The Mystery at the Heart of This Year's Record-Setting Arctic Ice Melt

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You have probably heard that the Arctic has less sea ice right now than humans have ever recorded. The new record, set yesterday, beat the previous low, which was measured in September 2007. 

"By itself it's just a number, and occasionally records are going to get set," said National Snow and Ice Data Center scientist Walt Meier in an official statement. "But in the context of what's happened in the last several years and throughout the satellite record, it's an indication that the Arctic sea ice cover is fundamentally changing."

There are two odd things about this sad record of global change. 

First, it's only late August, several weeks before the traditional time when the sea ice melting stopped. That could mean that the melt is stopping earlier and could begin to recover earlier. Or we may have several weeks to go of melting, in which case, this year's low could not just break but shatter 2007's record. 

Second, if the melt continues for days or weeks more, the melt will end up catastrophically lower than anyone anticipated.

After 2007's low -- which scared many Arctic scientists into statements like, "The Arctic is screaming" -- the sea ice up north recovered, though not to pre-2007 levels. Counting this year, the six years with the least sea ice on record all occurred in the last six years. 

In that sense, it is not a monumental surprise that 2012 did not see an overabundance of sea ice or return to the norms of earlier this century. On the other hand, the catastrophic drop off of sea ice in the last few weeks was not something that was easy to model or predict. 

What happened?

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Each year, a program called the Sea Ice Outlook gathers predictions about sea ice from different teams of scientists. The groups use different techniques to predict what the next summer's ice melt season might look like. Some do straight statistics, others build models, and other groups use heuristics or a combination of methods. Teams can submit in June, July, and August. In all cases, they are all trying to guess how much sea ice will be left in the Arctic come mid-September, which (as noted above) had traditionally been the low point. The measure that scientists use to describe the sea ice's extent is the millions of square kilometers of ice that our satellites can see from orbit.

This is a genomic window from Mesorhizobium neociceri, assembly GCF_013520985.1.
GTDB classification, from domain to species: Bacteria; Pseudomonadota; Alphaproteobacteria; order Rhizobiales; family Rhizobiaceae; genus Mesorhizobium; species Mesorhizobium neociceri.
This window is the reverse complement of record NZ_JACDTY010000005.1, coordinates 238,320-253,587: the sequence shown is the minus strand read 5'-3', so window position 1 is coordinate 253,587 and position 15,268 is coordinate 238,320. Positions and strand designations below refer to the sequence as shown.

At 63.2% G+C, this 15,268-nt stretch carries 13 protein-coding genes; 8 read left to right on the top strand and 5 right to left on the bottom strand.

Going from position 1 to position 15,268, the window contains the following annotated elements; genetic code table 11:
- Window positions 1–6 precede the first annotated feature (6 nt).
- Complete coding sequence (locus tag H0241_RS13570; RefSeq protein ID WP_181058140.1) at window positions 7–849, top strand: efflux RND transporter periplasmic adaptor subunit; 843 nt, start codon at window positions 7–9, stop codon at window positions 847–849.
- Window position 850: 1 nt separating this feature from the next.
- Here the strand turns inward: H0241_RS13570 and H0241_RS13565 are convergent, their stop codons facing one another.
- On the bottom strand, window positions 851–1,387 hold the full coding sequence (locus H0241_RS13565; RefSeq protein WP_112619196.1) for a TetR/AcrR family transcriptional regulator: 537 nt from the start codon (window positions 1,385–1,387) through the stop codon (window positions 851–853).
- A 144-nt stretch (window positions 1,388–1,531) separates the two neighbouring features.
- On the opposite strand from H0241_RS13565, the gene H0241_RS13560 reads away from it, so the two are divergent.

In May of this year, it looked as if the Arctic was going to have a year much like the past four, if a little worse. A lot of ice would melt, more than in any of the years before or since 2007's record-setting low, but none predicted a catastrophic year. The median guess was 4.4 million square kilometers of sea ice would be left, and the band was pretty tight around that number, with only a single group predicting a sea ice extent of 4.1 million square kilometers or lower. A few numbers for comparison: The average low from 1979 to 2000 was 6.7 million square kilometers. In 2010 and 2011, 4.9 and 4.6 million square kilometers of sea ice remained in September. The record low was 4.17 million square kilometers of sea ice in 2007.

And it is this last number that the Arctic crashed through this week with a measurement of 4.1 million square kilometers of sea ice left. 

Now, the modelers may not turn out to have been wrong if, as we mentioned above, the sea ice melt season ends early. "We'll see how September turns out," Robert Grumbine, an ice modeler with the National Oceanic and Atmospheric Administration who worked on three of the predictions, told me. "It isn't unheard of for the annual minimum to be about now, rather than in September."

Some of the more recent (July and August) predictions for the Sea Ice Outlook have revised their estimates downwards on the basis of the early summer. Nonetheless, it still stands: going into this summer, we were not expecting a record low for sea ice.

And now here's the most recent data. 

seaice.jpg

What's befuddling about 2012, relative to 2007, is that the Arctic has not seen the kind of ice-melting weather that 2007 did. "I'm at a loss at this loss," wrote sea ice blogger (yes they exist!) Neven Acropolis. "The 2007 record that stunned everyone, gets shattered without 2007 weather conditions."